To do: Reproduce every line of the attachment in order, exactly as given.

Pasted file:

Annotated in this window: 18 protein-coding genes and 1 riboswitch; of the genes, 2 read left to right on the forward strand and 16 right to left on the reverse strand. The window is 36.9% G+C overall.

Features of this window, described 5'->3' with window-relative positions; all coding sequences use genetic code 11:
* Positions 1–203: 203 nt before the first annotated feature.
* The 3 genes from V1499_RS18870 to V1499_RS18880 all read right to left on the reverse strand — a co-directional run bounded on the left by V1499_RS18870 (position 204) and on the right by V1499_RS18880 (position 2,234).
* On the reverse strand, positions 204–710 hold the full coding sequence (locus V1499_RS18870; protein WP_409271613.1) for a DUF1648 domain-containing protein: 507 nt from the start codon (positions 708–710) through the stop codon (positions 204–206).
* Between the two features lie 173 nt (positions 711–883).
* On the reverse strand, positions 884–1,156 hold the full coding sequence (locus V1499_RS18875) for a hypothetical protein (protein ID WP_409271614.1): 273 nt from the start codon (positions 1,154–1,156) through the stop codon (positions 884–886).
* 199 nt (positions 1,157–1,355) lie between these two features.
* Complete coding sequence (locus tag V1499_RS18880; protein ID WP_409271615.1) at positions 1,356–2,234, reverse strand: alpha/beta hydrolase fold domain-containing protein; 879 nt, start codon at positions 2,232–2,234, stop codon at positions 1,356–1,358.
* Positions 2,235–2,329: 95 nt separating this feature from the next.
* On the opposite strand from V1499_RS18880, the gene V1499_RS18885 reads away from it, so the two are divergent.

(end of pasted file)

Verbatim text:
Annotated in this window: 18 protein-coding genes and 1 riboswitch; of the genes, 2 read left to right on the forward strand and 16 right to left on the reverse strand. The window is 36.9% G+C overall.

Features of this window, described 5'->3' with window-relative positions; all coding sequences use genetic code 11:
* Positions 1–203: 203 nt before the first annotated feature.
* The 3 genes from V1499_RS18870 to V1499_RS18880 all read right to left on the reverse strand — a co-directional run bounded on the left by V1499_RS18870 (position 204) and on the right by V1499_RS18880 (position 2,234).
* On the reverse strand, positions 204–710 hold the full coding sequence (locus V1499_RS18870; protein WP_409271613.1) for a DUF1648 domain-containing protein: 507 nt from the start codon (positions 708–710) through the stop codon (positions 204–206).
* Between the two features lie 173 nt (positions 711–883).
* On the reverse strand, positions 884–1,156 hold the full coding sequence (locus V1499_RS18875) for a hypothetical protein (protein ID WP_409271614.1): 273 nt from the start codon (positions 1,154–1,156) through the stop codon (positions 884–886).
* 199 nt (positions 1,157–1,355) lie between these two features.
* Complete coding sequence (locus tag V1499_RS18880; protein ID WP_409271615.1) at positions 1,356–2,234, reverse strand: alpha/beta hydrolase fold domain-containing protein; 879 nt, start codon at positions 2,232–2,234, stop codon at positions 1,356–1,358.
* Positions 2,235–2,329: 95 nt separating this feature from the next.
* On the opposite strand from V1499_RS18880, the gene V1499_RS18885 reads away from it, so the two are divergent.